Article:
Life on Muzzle: Three Generations on New Zealand's Most Remote Station
Remote Muzzle Station in southern Marlborough has captured the hearts and minds of generations, including Fiona Redfern and her parents before her. Fiona grew up and thrived in the splendid isolation, and wouldn't have it any other way. Now Fiona and her husband Guy are running the station and raising their two small children in this wonderful but challenging environment. As the crow flies, Muzzle Station is not too far from Kaikoura. But it's not easy to get there. First, the truck - and it has to be a truck - must make it across the Clarence River. If the river is swollen or in flood, there will be no journey. Once safely across, there are more than 25 smaller river crossings and a 1370-metre-high mountain range to get across. If all goes well it takes three hours to make the drive, but it is often blocked with rockfalls and slips, not to mention snow, or rain that turns the track's clay surface to mud, rendering it completely undriveable. There is another option. On a good day, it's just a 15-minute flight by Cessna 180 four-seater aircraft to Kaikoura. But good days are not always easy to come by in this part of the country, especially when they are needed! This is the story of family life on New Zealand's remotest station, and what it's like to live and work in what is literally the back of beyond.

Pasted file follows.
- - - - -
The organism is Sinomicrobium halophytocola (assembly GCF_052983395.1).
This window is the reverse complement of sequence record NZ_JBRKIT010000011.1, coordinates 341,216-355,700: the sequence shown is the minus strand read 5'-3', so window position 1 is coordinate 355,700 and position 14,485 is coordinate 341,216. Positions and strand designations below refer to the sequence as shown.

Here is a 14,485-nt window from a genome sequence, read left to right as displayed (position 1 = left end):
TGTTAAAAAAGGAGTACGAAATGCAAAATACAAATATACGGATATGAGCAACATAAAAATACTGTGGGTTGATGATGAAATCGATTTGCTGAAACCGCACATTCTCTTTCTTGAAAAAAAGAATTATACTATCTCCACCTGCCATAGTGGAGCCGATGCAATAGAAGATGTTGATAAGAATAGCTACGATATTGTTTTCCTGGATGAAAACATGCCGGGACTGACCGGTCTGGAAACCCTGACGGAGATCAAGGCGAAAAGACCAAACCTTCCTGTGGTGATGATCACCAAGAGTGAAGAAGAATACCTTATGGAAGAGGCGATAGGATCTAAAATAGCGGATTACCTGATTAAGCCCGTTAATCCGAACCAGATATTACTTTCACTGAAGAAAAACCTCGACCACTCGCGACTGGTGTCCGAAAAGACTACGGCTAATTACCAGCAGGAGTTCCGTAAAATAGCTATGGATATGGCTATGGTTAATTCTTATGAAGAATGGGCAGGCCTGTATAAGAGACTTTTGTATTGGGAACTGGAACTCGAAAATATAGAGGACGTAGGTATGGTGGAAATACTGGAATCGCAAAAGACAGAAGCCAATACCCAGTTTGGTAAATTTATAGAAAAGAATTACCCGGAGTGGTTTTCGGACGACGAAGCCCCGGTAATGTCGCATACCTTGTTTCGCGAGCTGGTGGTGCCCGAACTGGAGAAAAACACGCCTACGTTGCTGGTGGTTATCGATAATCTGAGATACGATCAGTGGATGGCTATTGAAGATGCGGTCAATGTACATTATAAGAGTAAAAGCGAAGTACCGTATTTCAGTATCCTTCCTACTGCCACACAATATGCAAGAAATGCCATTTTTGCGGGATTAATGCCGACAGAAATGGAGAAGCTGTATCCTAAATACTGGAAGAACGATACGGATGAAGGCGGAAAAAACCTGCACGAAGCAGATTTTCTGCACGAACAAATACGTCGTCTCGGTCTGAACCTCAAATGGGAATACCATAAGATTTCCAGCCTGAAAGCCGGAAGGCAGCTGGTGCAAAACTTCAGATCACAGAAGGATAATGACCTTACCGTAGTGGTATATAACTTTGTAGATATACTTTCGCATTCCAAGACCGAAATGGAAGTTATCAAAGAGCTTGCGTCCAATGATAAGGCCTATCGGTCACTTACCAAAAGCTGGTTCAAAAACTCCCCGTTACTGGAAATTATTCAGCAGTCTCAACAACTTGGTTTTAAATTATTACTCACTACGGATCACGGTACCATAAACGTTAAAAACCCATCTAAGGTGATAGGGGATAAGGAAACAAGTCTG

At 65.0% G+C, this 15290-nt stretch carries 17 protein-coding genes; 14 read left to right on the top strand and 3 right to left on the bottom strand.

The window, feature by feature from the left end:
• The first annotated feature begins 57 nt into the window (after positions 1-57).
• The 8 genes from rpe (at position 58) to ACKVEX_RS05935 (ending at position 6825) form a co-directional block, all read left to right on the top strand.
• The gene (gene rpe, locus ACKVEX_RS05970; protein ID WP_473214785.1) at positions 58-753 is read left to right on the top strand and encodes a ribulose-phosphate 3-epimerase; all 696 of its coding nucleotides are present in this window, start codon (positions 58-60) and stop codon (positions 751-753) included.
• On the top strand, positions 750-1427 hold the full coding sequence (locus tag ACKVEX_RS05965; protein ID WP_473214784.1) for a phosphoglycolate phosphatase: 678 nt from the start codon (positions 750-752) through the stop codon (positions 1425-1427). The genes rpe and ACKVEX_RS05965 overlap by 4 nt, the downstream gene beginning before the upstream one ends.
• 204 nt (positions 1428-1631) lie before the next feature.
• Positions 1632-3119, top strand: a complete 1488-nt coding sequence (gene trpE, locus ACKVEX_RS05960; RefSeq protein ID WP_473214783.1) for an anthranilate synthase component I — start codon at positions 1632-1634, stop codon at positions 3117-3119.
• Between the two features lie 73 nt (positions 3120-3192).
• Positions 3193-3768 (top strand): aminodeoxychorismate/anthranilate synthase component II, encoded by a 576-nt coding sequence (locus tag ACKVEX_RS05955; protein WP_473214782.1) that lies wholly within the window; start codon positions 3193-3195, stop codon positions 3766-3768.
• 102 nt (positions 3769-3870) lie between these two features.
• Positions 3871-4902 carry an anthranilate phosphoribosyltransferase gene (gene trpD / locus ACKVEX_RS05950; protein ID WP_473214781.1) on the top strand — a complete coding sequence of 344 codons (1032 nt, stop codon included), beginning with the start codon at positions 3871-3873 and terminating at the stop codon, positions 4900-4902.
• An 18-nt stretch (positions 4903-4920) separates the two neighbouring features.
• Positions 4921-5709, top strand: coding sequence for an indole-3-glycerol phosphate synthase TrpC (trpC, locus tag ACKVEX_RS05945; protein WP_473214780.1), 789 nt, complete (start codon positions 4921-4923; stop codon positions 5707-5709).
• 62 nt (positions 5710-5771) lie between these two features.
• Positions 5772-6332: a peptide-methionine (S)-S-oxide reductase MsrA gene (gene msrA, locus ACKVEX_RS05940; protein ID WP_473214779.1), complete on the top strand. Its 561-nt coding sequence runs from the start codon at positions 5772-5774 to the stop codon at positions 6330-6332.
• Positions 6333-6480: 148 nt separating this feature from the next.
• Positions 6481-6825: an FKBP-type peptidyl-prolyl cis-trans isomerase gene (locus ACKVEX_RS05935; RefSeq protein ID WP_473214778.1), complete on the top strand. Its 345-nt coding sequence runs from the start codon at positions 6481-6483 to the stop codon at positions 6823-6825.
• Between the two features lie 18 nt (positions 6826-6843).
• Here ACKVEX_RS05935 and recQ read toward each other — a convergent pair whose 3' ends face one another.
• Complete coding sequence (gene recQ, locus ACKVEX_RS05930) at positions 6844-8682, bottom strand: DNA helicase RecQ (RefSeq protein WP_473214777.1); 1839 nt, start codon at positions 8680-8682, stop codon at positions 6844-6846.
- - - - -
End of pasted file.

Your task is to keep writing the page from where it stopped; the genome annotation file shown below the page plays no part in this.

Fiona Redfern grew up on Muzzle Station, a remote farm in Southern Marlborough, most easily reached by small plane. Now she and her husband are running the station and raising two small children there, still far from everyday conveniences most of us take for granted. Derek Morrison was born into a farming family near Putaruru. While studying veterinary science at Massey University he discovered his two passions- photography and surfing. After a stint working in Sydney, in 2008 he moved to Dunedin to raise his young family and to start his company Adventure Media Group Ltd. He visited Muzzle Station more times than he strictly needed to, to capture its essence through his camera lens.